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Re: Chain restaurants

Postby Jademan7 » Tue Jul 03, 2012 1:25 pm

Henry Vilas wrote:How does a tip insure prompt service if it is given after the service has been rendered?


Ever go back to the same place a second time?
They'll remember you, also.
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Re: Chain restaurants

Postby Henry Vilas » Tue Jul 03, 2012 1:28 pm

Jademan7 wrote:
Henry Vilas wrote:How does a tip insure prompt service if it is given after the service has been rendered?


Ever go back to the same place a second time?
They'll remember you, also.

If you get the same server.

BTW, my standard tip is 20%.
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Re: Chain restaurants

Postby Prof. Wagstaff » Tue Jul 03, 2012 1:37 pm

I've worked for tips: Sometimes you remember some people and sometimes you don't. Sometimes that's because of a tip (either small or large) and sometimes it's not. The notion that every server remembers every tip is goofy. Your behavior, rather than your tip, is much more likely to be remembered, based on personal experience and conversations with others.

Regardless, the issue being addressed in the article is how restaurants treat their employees, not how customers treat their servers.

It never ceases to amaze me how many people in this country routinely work when sick. And it's one of those things that ultimately -- and I think obviously -- decreases productivity and efficiency. And since sick employees inevitably spread their sickness to other workers, productivity and efficiency suffer longer than they would had one person simply skipped work for a few days. Any business that would crumble because an employee is out sick for a day or two has problems beyond their unfair sick day policy. On the flipside, if wages are so tight that missing even a single day spells financial disaster for an employee, that's a significant problem too.
The only job I ever quit in a huff was the janitorial gig I called in sick for two days in a row. On the second day, they demanded a note from a doctor, because obviously, if you're sick two days in a row, you need to go see a doctor, right? I told them this wasn't high school and where to send my last pay check.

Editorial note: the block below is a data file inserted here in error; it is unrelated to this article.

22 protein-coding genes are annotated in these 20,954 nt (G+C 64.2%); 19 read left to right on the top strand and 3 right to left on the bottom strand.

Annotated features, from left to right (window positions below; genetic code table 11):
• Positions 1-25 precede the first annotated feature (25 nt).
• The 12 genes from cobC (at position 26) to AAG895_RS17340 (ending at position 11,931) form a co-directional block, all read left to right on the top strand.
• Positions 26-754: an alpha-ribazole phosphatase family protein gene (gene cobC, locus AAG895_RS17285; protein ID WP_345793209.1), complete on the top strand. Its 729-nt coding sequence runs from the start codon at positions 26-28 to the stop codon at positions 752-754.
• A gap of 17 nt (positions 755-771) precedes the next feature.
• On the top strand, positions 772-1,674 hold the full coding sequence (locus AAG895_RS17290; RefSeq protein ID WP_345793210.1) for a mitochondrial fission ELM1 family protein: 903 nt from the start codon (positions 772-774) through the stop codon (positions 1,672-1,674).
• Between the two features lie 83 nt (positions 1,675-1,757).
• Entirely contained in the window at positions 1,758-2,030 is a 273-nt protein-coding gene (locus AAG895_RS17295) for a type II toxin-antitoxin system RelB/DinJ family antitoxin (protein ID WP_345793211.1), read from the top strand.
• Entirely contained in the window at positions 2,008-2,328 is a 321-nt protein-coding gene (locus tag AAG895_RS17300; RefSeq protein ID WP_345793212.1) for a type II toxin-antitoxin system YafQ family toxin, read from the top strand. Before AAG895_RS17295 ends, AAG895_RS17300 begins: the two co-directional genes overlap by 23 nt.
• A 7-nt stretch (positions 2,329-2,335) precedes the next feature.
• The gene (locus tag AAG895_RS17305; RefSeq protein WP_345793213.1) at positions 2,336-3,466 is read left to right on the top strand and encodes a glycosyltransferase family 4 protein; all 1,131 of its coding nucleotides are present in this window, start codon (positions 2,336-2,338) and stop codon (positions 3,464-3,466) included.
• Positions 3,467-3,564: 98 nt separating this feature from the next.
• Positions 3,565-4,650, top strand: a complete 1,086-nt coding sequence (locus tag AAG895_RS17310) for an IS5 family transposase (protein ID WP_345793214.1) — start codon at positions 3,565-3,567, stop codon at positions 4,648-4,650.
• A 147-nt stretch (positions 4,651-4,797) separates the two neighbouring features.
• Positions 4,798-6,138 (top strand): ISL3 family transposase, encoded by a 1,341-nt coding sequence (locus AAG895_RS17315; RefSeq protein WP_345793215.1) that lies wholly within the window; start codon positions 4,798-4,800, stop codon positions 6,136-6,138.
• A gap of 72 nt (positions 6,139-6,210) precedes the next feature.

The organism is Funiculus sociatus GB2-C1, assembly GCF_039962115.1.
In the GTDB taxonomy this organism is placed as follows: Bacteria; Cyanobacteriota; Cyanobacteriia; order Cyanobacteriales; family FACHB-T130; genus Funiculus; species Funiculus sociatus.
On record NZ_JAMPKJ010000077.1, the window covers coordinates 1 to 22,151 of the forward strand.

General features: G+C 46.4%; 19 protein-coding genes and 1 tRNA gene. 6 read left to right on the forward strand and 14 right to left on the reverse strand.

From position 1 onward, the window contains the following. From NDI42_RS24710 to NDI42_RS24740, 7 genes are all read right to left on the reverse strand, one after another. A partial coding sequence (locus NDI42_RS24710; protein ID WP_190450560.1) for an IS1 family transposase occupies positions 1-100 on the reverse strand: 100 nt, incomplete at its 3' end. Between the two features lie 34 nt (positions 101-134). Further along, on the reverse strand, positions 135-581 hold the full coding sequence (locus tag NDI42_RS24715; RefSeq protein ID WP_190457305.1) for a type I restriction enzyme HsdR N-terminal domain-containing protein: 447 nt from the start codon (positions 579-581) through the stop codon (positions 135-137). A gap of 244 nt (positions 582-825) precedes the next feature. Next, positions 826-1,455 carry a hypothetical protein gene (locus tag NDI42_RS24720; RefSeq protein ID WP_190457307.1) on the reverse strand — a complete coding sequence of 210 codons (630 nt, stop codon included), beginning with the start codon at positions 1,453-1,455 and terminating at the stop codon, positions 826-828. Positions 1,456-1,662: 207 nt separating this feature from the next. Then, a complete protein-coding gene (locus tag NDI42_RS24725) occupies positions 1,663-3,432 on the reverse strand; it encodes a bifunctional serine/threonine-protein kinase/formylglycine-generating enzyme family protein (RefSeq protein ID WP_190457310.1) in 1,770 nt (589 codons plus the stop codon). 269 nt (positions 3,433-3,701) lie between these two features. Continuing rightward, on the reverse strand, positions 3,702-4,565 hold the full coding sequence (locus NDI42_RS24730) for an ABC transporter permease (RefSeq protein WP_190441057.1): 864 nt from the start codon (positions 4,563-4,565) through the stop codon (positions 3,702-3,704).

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Re: Chain restaurants

Postby timby » Wed Jul 04, 2012 12:41 pm

Henry Vilas wrote:
Jademan7 wrote:
Henry Vilas wrote:How does a tip insure prompt service if it is given after the service has been rendered?


Ever go back to the same place a second time?
They'll remember you, also.

If you get the same server.


And with the rate of turnover in the service industry, that is far from guaranteed.

BTW, my standard tip is 20%.


Same here. My rock-bottom is 15 percent if the service was poor, and I go as high as 40 percent for an exemplary experience.
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Re: Chain restaurants

Postby seemunkyz » Fri Jul 06, 2012 10:44 am

Prof. Wagstaff wrote:Regardless, the issue being addressed in the article is how restaurants treat their employees, not how customers treat their servers.


Thanks for the great insight. You do make a good point that not everyone remembers every customer, but there are a lot of people who you do remember. In my younger days I used to be a delivery driver, and there were some households that it took much longer for me to get to because I knew I wasn't going to get tipped very well. I would intentionally wait for another order to come up that I could drop off first. A jerk move? Maybe, but so is giving me a $1 tip when I spent more than that just getting to your house and back in gas. There were the couple of times though that yes, I didn't remember that they stiffed me last time. But it didn't take much more than twice to make me remember. The other side of the same token though; if you gave me a great tip last time, and I do remember you, you are getting the best service I can provide.

You are also quite right that I got a little off topic, that this is more about the way that restaurants treat their employees. I was just saying that since the restaurant isn't taking care of them, we should by giving them proper tips.

By the way, I do really appreciate you replying in a respectful, intelligent way. There are some on here who just feel like attacking other people, istead of creating a conversation, heated or not.